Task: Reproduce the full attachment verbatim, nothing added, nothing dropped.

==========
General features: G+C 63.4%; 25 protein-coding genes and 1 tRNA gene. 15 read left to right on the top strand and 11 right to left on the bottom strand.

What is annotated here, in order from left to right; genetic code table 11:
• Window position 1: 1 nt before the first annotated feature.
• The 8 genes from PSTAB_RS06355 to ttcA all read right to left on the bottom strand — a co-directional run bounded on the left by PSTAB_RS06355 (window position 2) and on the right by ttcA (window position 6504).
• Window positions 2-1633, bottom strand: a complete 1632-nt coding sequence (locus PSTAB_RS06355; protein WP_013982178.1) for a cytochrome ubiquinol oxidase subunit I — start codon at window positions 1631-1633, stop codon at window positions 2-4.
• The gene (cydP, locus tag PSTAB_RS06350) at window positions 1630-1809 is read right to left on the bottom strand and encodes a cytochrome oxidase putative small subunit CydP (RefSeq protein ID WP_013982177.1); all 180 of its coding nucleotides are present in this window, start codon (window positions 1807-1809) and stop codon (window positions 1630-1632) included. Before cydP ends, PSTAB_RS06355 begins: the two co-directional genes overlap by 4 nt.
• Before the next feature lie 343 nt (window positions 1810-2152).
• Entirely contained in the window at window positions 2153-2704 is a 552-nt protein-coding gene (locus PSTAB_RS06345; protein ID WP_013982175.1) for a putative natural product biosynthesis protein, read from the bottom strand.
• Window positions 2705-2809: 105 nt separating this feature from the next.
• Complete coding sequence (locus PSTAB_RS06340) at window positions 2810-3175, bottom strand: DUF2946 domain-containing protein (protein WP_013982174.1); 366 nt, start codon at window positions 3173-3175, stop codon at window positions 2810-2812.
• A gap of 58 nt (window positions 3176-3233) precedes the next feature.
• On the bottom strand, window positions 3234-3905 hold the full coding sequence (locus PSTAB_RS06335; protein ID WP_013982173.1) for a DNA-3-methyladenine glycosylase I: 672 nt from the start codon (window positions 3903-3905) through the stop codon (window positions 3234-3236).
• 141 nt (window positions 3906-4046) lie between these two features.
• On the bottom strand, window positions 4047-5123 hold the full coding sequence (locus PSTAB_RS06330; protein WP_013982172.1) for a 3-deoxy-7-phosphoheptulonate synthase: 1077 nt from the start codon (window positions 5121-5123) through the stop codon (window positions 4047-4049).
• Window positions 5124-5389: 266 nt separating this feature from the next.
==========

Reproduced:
General features: G+C 63.4%; 25 protein-coding genes and 1 tRNA gene. 15 read left to right on the top strand and 11 right to left on the bottom strand.

What is annotated here, in order from left to right; genetic code table 11:
• Window position 1: 1 nt before the first annotated feature.
• The 8 genes from PSTAB_RS06355 to ttcA all read right to left on the bottom strand — a co-directional run bounded on the left by PSTAB_RS06355 (window position 2) and on the right by ttcA (window position 6504).
• Window positions 2-1633, bottom strand: a complete 1632-nt coding sequence (locus PSTAB_RS06355; protein WP_013982178.1) for a cytochrome ubiquinol oxidase subunit I — start codon at window positions 1631-1633, stop codon at window positions 2-4.
• The gene (cydP, locus tag PSTAB_RS06350) at window positions 1630-1809 is read right to left on the bottom strand and encodes a cytochrome oxidase putative small subunit CydP (RefSeq protein ID WP_013982177.1); all 180 of its coding nucleotides are present in this window, start codon (window positions 1807-1809) and stop codon (window positions 1630-1632) included. Before cydP ends, PSTAB_RS06355 begins: the two co-directional genes overlap by 4 nt.
• Before the next feature lie 343 nt (window positions 1810-2152).
• Entirely contained in the window at window positions 2153-2704 is a 552-nt protein-coding gene (locus PSTAB_RS06345; protein ID WP_013982175.1) for a putative natural product biosynthesis protein, read from the bottom strand.
• Window positions 2705-2809: 105 nt separating this feature from the next.
• Complete coding sequence (locus PSTAB_RS06340) at window positions 2810-3175, bottom strand: DUF2946 domain-containing protein (protein WP_013982174.1); 366 nt, start codon at window positions 3173-3175, stop codon at window positions 2810-2812.
• A gap of 58 nt (window positions 3176-3233) precedes the next feature.
• On the bottom strand, window positions 3234-3905 hold the full coding sequence (locus PSTAB_RS06335; protein ID WP_013982173.1) for a DNA-3-methyladenine glycosylase I: 672 nt from the start codon (window positions 3903-3905) through the stop codon (window positions 3234-3236).
• 141 nt (window positions 3906-4046) lie between these two features.
• On the bottom strand, window positions 4047-5123 hold the full coding sequence (locus PSTAB_RS06330; protein WP_013982172.1) for a 3-deoxy-7-phosphoheptulonate synthase: 1077 nt from the start codon (window positions 5121-5123) through the stop codon (window positions 4047-4049).
• Window positions 5124-5389: 266 nt separating this feature from the next.